SQL Server Performance Forum – Threads Archive
making select * from tbl query fastHow should I optimize my db so that my ”select * from tbl’query will be fast.some of my
‘select * from table are taking 2 sec to execute.
You should rather optimize your query. IMO, there is no place for a SELECT * in production code. Be specific on the columns you want to retrieve. —
Frank, A question comes up: Is any advantage or disadvantage of having index in this case? In other words, if the table has indexes does it make the results of SELECT * faster or slower? CanadaDBA
If the index is referencing the minimum columns and mostly queries columns then the SQL will use the cache to get the results quicker. As Frank said its better to optimize the query or check the execution plan in QA in order to get more information on query execution. I say if the query is used frequently then having an index is advantage and if there aren’t many rows say a couple of thousands, then I wouldn’t worry for an index. Satya SKJ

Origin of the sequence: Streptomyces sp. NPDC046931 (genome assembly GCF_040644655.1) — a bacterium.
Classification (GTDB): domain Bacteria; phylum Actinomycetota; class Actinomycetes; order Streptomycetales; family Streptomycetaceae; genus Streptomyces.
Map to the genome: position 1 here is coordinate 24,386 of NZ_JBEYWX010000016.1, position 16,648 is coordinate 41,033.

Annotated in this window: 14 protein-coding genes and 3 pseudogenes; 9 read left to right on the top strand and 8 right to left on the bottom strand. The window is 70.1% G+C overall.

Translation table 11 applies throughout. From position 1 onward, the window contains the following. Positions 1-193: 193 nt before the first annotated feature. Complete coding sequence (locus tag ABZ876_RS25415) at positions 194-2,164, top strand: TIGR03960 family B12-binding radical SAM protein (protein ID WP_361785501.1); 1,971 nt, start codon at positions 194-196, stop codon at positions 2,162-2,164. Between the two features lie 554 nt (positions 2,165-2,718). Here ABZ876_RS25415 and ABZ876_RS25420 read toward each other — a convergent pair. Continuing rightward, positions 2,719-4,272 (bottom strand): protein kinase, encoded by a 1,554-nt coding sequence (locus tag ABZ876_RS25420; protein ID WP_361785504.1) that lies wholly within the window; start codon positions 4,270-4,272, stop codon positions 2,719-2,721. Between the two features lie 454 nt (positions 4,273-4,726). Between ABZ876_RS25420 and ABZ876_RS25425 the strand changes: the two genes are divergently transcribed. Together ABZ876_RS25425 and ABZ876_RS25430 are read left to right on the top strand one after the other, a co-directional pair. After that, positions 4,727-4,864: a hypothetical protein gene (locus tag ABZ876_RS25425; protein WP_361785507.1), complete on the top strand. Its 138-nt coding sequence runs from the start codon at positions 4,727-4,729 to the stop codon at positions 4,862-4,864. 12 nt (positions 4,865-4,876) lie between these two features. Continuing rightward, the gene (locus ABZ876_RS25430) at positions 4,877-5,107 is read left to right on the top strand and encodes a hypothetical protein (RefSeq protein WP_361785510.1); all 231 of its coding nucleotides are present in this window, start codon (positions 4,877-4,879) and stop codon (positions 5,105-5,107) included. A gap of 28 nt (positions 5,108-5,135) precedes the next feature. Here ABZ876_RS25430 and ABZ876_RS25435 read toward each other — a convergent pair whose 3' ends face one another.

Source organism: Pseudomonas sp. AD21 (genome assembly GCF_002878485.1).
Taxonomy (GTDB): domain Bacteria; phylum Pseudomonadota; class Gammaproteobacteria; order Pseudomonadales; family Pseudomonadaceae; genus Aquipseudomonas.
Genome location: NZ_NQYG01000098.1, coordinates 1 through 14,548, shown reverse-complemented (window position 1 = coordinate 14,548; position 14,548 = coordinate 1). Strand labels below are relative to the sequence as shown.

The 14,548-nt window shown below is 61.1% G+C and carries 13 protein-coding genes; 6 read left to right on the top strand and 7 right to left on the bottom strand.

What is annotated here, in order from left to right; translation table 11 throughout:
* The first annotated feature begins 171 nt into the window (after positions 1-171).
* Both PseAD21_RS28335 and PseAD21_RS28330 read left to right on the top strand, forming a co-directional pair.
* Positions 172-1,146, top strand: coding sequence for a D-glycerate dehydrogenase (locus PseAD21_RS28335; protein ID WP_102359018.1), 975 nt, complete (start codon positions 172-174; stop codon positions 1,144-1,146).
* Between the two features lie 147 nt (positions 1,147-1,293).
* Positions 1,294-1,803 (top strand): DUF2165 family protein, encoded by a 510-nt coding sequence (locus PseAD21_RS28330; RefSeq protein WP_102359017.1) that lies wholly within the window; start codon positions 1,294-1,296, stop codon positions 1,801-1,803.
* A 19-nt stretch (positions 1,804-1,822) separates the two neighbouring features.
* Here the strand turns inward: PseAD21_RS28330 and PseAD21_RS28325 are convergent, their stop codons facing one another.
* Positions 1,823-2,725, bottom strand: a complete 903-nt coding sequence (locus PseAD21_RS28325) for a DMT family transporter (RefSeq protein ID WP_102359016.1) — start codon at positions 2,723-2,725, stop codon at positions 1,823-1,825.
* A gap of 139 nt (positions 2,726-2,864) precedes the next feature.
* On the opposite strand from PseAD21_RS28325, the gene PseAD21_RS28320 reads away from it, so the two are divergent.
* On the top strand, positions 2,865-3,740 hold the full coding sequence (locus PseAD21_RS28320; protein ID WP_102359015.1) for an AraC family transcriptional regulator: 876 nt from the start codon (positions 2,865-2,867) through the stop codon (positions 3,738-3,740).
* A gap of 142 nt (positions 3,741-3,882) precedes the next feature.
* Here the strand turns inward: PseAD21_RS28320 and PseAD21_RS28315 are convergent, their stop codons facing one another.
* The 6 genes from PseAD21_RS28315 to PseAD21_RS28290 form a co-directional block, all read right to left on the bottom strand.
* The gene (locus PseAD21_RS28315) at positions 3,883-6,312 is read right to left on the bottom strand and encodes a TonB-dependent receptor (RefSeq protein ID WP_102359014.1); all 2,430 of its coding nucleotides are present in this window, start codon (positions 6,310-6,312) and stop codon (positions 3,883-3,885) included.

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A SELECT * doesn’t have anything to do with an index per se (Ignore convering indexes now). Methinks they offer advantages when you have a WHERE clause [<img src=’/community/emoticons/emotion-5.gif’ alt=’‘ />]<br /><br />The main disadvantage of SELECT * is that you generate superfluous network traffic by sending data from the server to the client that is not asked for. I know, that SELECT * is a convienent way to ensure that you always catch all columns. However, once you’ve finished your schema, it shouldn’t get updated very often, and so you can be explicite in your column list.<br /><br />–<br />Frank<br /<a target="_blank" href=http://www.insidesql.de>http://www.insidesql.de</a><br />
You may have conditions in your where clause covered by an index, but because of columns that are not part of index you will have additional bookmark lookup. That’s bad in case you don’t really need values of these extra columns.